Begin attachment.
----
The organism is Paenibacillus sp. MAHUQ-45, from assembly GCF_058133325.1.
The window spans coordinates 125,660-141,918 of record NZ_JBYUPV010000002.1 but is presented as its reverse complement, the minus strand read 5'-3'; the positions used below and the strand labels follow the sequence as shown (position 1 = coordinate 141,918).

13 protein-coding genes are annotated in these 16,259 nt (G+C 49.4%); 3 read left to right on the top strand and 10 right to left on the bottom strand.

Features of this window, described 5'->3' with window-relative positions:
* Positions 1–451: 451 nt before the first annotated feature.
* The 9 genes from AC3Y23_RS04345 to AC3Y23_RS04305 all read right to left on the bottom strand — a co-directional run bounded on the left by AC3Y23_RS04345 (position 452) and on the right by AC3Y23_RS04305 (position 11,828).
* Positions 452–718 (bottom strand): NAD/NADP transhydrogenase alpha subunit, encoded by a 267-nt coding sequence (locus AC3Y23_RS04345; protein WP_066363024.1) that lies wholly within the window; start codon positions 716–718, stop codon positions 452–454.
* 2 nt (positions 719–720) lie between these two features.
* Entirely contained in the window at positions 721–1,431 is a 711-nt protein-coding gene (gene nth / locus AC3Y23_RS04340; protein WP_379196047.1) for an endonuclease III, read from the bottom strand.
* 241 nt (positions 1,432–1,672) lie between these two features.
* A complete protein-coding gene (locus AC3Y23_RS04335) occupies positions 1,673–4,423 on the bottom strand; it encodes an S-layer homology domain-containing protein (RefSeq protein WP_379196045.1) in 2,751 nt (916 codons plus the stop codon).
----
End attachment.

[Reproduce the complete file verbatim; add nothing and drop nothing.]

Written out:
The organism is Paenibacillus sp. MAHUQ-45, from assembly GCF_058133325.1.
The window spans coordinates 125,660-141,918 of record NZ_JBYUPV010000002.1 but is presented as its reverse complement, the minus strand read 5'-3'; the positions used below and the strand labels follow the sequence as shown (position 1 = coordinate 141,918).

13 protein-coding genes are annotated in these 16,259 nt (G+C 49.4%); 3 read left to right on the top strand and 10 right to left on the bottom strand.

Features of this window, described 5'->3' with window-relative positions:
* Positions 1–451: 451 nt before the first annotated feature.
* The 9 genes from AC3Y23_RS04345 to AC3Y23_RS04305 all read right to left on the bottom strand — a co-directional run bounded on the left by AC3Y23_RS04345 (position 452) and on the right by AC3Y23_RS04305 (position 11,828).
* Positions 452–718 (bottom strand): NAD/NADP transhydrogenase alpha subunit, encoded by a 267-nt coding sequence (locus AC3Y23_RS04345; protein WP_066363024.1) that lies wholly within the window; start codon positions 716–718, stop codon positions 452–454.
* 2 nt (positions 719–720) lie between these two features.
* Entirely contained in the window at positions 721–1,431 is a 711-nt protein-coding gene (gene nth / locus AC3Y23_RS04340; protein WP_379196047.1) for an endonuclease III, read from the bottom strand.
* 241 nt (positions 1,432–1,672) lie between these two features.
* A complete protein-coding gene (locus AC3Y23_RS04335) occupies positions 1,673–4,423 on the bottom strand; it encodes an S-layer homology domain-containing protein (RefSeq protein WP_379196045.1) in 2,751 nt (916 codons plus the stop codon).